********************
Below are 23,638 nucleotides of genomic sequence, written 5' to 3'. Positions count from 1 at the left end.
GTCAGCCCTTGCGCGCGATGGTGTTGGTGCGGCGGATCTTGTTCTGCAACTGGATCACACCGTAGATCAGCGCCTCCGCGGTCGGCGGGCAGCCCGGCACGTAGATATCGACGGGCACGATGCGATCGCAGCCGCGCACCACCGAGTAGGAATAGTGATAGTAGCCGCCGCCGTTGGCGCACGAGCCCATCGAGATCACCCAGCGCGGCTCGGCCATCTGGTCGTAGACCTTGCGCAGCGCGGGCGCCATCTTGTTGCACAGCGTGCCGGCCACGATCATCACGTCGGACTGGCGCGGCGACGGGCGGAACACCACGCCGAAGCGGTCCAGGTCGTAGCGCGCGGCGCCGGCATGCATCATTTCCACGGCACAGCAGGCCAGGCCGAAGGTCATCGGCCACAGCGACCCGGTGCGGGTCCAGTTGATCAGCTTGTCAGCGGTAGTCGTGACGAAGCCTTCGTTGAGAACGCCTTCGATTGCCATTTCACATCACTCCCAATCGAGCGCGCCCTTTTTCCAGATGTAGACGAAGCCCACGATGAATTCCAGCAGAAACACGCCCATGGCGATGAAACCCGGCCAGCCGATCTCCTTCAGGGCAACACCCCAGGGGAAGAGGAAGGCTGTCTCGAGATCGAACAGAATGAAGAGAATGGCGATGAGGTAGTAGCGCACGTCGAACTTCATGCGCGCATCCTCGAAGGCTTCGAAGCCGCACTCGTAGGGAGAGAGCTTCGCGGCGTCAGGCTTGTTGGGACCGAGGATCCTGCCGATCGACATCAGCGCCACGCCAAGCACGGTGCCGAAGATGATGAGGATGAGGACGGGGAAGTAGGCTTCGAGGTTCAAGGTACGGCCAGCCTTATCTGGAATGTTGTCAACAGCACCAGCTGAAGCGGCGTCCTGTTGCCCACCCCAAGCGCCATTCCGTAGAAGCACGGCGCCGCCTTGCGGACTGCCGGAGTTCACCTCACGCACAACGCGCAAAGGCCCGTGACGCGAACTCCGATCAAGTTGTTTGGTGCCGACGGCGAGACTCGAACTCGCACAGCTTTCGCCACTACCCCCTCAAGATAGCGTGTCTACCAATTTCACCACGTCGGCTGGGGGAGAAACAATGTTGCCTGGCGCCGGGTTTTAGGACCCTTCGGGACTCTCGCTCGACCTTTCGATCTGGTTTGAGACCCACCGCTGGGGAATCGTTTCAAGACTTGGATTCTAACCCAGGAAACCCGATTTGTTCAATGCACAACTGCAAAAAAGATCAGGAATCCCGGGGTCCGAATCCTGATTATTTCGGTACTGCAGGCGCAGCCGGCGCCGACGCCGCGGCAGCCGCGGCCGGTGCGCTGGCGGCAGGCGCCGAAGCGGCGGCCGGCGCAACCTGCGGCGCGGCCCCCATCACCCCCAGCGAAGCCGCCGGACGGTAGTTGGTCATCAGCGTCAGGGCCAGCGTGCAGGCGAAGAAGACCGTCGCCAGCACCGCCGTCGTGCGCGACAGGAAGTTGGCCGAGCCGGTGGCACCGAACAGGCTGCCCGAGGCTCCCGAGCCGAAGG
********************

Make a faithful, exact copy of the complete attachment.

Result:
Below are 23,638 nucleotides of genomic sequence, written 5' to 3'. Positions count from 1 at the left end.
GTCAGCCCTTGCGCGCGATGGTGTTGGTGCGGCGGATCTTGTTCTGCAACTGGATCACACCGTAGATCAGCGCCTCCGCGGTCGGCGGGCAGCCCGGCACGTAGATATCGACGGGCACGATGCGATCGCAGCCGCGCACCACCGAGTAGGAATAGTGATAGTAGCCGCCGCCGTTGGCGCACGAGCCCATCGAGATCACCCAGCGCGGCTCGGCCATCTGGTCGTAGACCTTGCGCAGCGCGGGCGCCATCTTGTTGCACAGCGTGCCGGCCACGATCATCACGTCGGACTGGCGCGGCGACGGGCGGAACACCACGCCGAAGCGGTCCAGGTCGTAGCGCGCGGCGCCGGCATGCATCATTTCCACGGCACAGCAGGCCAGGCCGAAGGTCATCGGCCACAGCGACCCGGTGCGGGTCCAGTTGATCAGCTTGTCAGCGGTAGTCGTGACGAAGCCTTCGTTGAGAACGCCTTCGATTGCCATTTCACATCACTCCCAATCGAGCGCGCCCTTTTTCCAGATGTAGACGAAGCCCACGATGAATTCCAGCAGAAACACGCCCATGGCGATGAAACCCGGCCAGCCGATCTCCTTCAGGGCAACACCCCAGGGGAAGAGGAAGGCTGTCTCGAGATCGAACAGAATGAAGAGAATGGCGATGAGGTAGTAGCGCACGTCGAACTTCATGCGCGCATCCTCGAAGGCTTCGAAGCCGCACTCGTAGGGAGAGAGCTTCGCGGCGTCAGGCTTGTTGGGACCGAGGATCCTGCCGATCGACATCAGCGCCACGCCAAGCACGGTGCCGAAGATGATGAGGATGAGGACGGGGAAGTAGGCTTCGAGGTTCAAGGTACGGCCAGCCTTATCTGGAATGTTGTCAACAGCACCAGCTGAAGCGGCGTCCTGTTGCCCACCCCAAGCGCCATTCCGTAGAAGCACGGCGCCGCCTTGCGGACTGCCGGAGTTCACCTCACGCACAACGCGCAAAGGCCCGTGACGCGAACTCCGATCAAGTTGTTTGGTGCCGACGGCGAGACTCGAACTCGCACAGCTTTCGCCACTACCCCCTCAAGATAGCGTGTCTACCAATTTCACCACGTCGGCTGGGGGAGAAACAATGTTGCCTGGCGCCGGGTTTTAGGACCCTTCGGGACTCTCGCTCGACCTTTCGATCTGGTTTGAGACCCACCGCTGGGGAATCGTTTCAAGACTTGGATTCTAACCCAGGAAACCCGATTTGTTCAATGCACAACTGCAAAAAAGATCAGGAATCCCGGGGTCCGAATCCTGATTATTTCGGTACTGCAGGCGCAGCCGGCGCCGACGCCGCGGCAGCCGCGGCCGGTGCGCTGGCGGCAGGCGCCGAAGCGGCGGCCGGCGCAACCTGCGGCGCGGCCCCCATCACCCCCAGCGAAGCCGCCGGACGGTAGTTGGTCATCAGCGTCAGGGCCAGCGTGCAGGCGAAGAAGACCGTCGCCAGCACCGCCGTCGTGCGCGACAGGAAGTTGGCCGAGCCGGTGGCACCGAACAGGCTGCCCGAGGCTCCCGAGCCGAAGG